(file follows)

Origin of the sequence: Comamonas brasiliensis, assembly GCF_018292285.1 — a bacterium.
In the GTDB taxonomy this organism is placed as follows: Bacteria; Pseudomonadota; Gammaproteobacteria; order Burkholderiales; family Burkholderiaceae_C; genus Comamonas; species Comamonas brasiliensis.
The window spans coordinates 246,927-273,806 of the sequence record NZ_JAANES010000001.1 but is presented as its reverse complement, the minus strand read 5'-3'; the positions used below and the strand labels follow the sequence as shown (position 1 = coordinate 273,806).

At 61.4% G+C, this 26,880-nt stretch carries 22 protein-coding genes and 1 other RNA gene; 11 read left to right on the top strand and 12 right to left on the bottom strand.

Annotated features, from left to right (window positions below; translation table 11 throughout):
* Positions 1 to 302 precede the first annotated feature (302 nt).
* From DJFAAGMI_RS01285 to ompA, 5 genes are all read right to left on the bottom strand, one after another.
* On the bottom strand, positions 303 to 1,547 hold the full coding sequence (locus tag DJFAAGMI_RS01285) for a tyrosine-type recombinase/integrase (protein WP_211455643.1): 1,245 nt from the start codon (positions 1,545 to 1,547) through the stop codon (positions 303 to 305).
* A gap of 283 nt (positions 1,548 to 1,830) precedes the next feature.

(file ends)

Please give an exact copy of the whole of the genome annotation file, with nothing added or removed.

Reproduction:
Origin of the sequence: Comamonas brasiliensis, assembly GCF_018292285.1 — a bacterium.
In the GTDB taxonomy this organism is placed as follows: Bacteria; Pseudomonadota; Gammaproteobacteria; order Burkholderiales; family Burkholderiaceae_C; genus Comamonas; species Comamonas brasiliensis.
The window spans coordinates 246,927-273,806 of the sequence record NZ_JAANES010000001.1 but is presented as its reverse complement, the minus strand read 5'-3'; the positions used below and the strand labels follow the sequence as shown (position 1 = coordinate 273,806).

At 61.4% G+C, this 26,880-nt stretch carries 22 protein-coding genes and 1 other RNA gene; 11 read left to right on the top strand and 12 right to left on the bottom strand.

Annotated features, from left to right (window positions below; translation table 11 throughout):
* Positions 1 to 302 precede the first annotated feature (302 nt).
* From DJFAAGMI_RS01285 to ompA, 5 genes are all read right to left on the bottom strand, one after another.
* On the bottom strand, positions 303 to 1,547 hold the full coding sequence (locus tag DJFAAGMI_RS01285) for a tyrosine-type recombinase/integrase (protein WP_211455643.1): 1,245 nt from the start codon (positions 1,545 to 1,547) through the stop codon (positions 303 to 305).
* A gap of 283 nt (positions 1,548 to 1,830) precedes the next feature.